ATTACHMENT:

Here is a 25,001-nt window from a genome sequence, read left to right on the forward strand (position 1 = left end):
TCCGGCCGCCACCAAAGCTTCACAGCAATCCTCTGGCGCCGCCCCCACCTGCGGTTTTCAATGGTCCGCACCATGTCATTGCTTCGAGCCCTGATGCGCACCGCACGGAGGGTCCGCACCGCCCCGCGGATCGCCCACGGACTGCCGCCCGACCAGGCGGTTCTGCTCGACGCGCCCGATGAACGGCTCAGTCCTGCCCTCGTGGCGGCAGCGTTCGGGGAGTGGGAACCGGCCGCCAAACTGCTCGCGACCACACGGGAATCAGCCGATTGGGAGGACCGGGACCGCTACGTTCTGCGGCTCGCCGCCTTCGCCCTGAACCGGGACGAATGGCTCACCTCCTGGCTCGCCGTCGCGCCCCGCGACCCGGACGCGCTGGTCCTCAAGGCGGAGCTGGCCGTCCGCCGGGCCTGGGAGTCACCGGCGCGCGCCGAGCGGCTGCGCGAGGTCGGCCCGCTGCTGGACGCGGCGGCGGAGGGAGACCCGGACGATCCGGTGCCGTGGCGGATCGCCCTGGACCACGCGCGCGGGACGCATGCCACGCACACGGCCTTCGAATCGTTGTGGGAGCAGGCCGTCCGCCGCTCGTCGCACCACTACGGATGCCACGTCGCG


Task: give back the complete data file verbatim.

Here is a 25,001-nt window from a genome sequence, read left to right on the forward strand (position 1 = left end):
TCCGGCCGCCACCAAAGCTTCACAGCAATCCTCTGGCGCCGCCCCCACCTGCGGTTTTCAATGGTCCGCACCATGTCATTGCTTCGAGCCCTGATGCGCACCGCACGGAGGGTCCGCACCGCCCCGCGGATCGCCCACGGACTGCCGCCCGACCAGGCGGTTCTGCTCGACGCGCCCGATGAACGGCTCAGTCCTGCCCTCGTGGCGGCAGCGTTCGGGGAGTGGGAACCGGCCGCCAAACTGCTCGCGACCACACGGGAATCAGCCGATTGGGAGGACCGGGACCGCTACGTTCTGCGGCTCGCCGCCTTCGCCCTGAACCGGGACGAATGGCTCACCTCCTGGCTCGCCGTCGCGCCCCGCGACCCGGACGCGCTGGTCCTCAAGGCGGAGCTGGCCGTCCGCCGGGCCTGGGAGTCACCGGCGCGCGCCGAGCGGCTGCGCGAGGTCGGCCCGCTGCTGGACGCGGCGGCGGAGGGAGACCCGGACGATCCGGTGCCGTGGCGGATCGCCCTGGACCACGCGCGCGGGACGCATGCCACGCACACGGCCTTCGAATCGTTGTGGGAGCAGGCCGTCCGCCGCTCGTCGCACCACTACGGATGCCACGTCGCG